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Nigeria’s ICIR is training journalists to investigate contracts and procurement fraud
By Patrick Egwu
IN Nigeria, the International Centre for Investigative Reporting (ICIR), an independent, non-profit news agency, is empowering journalists to report on and expose corrupt practices among public office holders.
Through a three-year grant from the MacArthur Foundation, the ICIR has organized capacity-building trainings for journalists and given funding to cash-strapped newsrooms in Nigeria to launch investigations related to public procurement and the budgeting process as a way of holding public officials to account. This initiative, which began in 2017, is known as the Open Contract Reporting Project (OCRP).
“In the third year of its implementation, the project is aimed at building the capacity of Nigerian journalists to scrutinize and report on contracting and procurement processes. We believe that most of the corruption and looting of public funds by public officials occur during procurement processes,” said Dayo Aiyetan, the Executive Director of the ICIR.
“Sadly, before we started, journalists knew little about the laws, processes and requirements for awarding and executing contracts, and could therefore not hold anyone accountable.”
To achieve the goals of the project, the ICIR called for applications and selected journalists from different newsrooms in Nigeria.
The trainings have included basic investigative skills such as conducting interviews, handling sources, reading data, creating visualizations and using technology for investigations. They also worked closely with their project partners, including the Public and Private Development Centre (PPDC), which taught the journalists procurement laws, step-by-step contracting processes and how to use the Freedom of Information Act (FOIA) to secure procurement data. The Independent Corrupt Practices and Other Related Offenses Commission (ICPC), a state anti-graft agency, led trainees through sessions that examined case studies of procurement fraud.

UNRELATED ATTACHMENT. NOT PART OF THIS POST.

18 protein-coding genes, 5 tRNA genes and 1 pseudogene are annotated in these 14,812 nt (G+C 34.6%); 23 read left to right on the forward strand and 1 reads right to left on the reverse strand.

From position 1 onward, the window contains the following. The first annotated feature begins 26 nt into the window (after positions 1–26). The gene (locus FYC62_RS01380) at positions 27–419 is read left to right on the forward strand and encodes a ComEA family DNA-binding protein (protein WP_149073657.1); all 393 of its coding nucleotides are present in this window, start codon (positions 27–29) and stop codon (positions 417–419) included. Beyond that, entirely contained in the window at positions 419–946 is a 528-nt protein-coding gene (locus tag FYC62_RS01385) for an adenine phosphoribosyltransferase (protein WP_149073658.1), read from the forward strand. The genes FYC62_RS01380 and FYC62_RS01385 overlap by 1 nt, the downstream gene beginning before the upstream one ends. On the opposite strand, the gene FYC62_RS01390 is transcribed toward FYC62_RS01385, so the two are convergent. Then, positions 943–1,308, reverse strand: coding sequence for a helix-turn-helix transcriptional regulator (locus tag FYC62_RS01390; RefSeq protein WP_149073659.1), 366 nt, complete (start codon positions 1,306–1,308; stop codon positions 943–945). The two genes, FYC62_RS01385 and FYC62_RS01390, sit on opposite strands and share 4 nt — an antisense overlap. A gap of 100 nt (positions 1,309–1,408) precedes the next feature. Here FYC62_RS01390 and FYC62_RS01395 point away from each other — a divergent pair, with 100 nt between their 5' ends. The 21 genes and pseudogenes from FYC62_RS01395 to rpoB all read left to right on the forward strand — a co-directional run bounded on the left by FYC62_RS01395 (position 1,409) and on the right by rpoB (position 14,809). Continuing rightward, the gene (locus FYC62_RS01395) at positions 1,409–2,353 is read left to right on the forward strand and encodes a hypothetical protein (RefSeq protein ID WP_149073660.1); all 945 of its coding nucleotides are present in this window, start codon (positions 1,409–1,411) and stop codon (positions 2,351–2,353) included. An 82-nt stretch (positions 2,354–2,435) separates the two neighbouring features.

“It opened my mind to the world of procurement and helped me understand the entire process,” said Linus Unah, a freelance journalist who was part of the first cohort of journalists trained by the ICIR. “This has helped me bring in much more knowledge and context to my reporting on budget and how corruption affects society.”
“With the ICIR grant for journalists to investigate procurement and contract irregularities, I was able to dig into a forgotten NGN6.2 billion abandoned shore protection contract in a coastal community battling with perennial sea storms,” said Taiwo Adebulu.
“The investigation uncovered negligence and corruption in the contractual process and the plight of the poor community as a result (of the abandoned contract).”
After Adebulu’s investigation was published, the deputy governor of the state led a delegation into the community to distribute aid after a terrible sea storm — one that could have been prevented by the shore protection wall that was never completed. The deputy governor also promised to mobilize the contractors to get back to work.
Asides embarking on individual investigations that are often republished by the ICIR’s media partners — including the Premium Times, Sahara Reports, The Cable and Daily Trust — selected journalists also collaborate to produce an investigation together that aligns with the theme of the project. For example, four journalists worked on a collaborative investigation into the federal government’s primary healthcare policy, and six more journalists are working on a project related to the education and power sectors.
Like many others, Chinwe Agbeze did not know much about investigating budgets. “Before the training, I had little understanding of how to investigate the budget and procurement fraud,” said reporter Chinwe Agbeze. “The training taught me how. I also learned how to source and verify data.”
This report was first published on the website of the International Journalists’ Network, ijnet.org.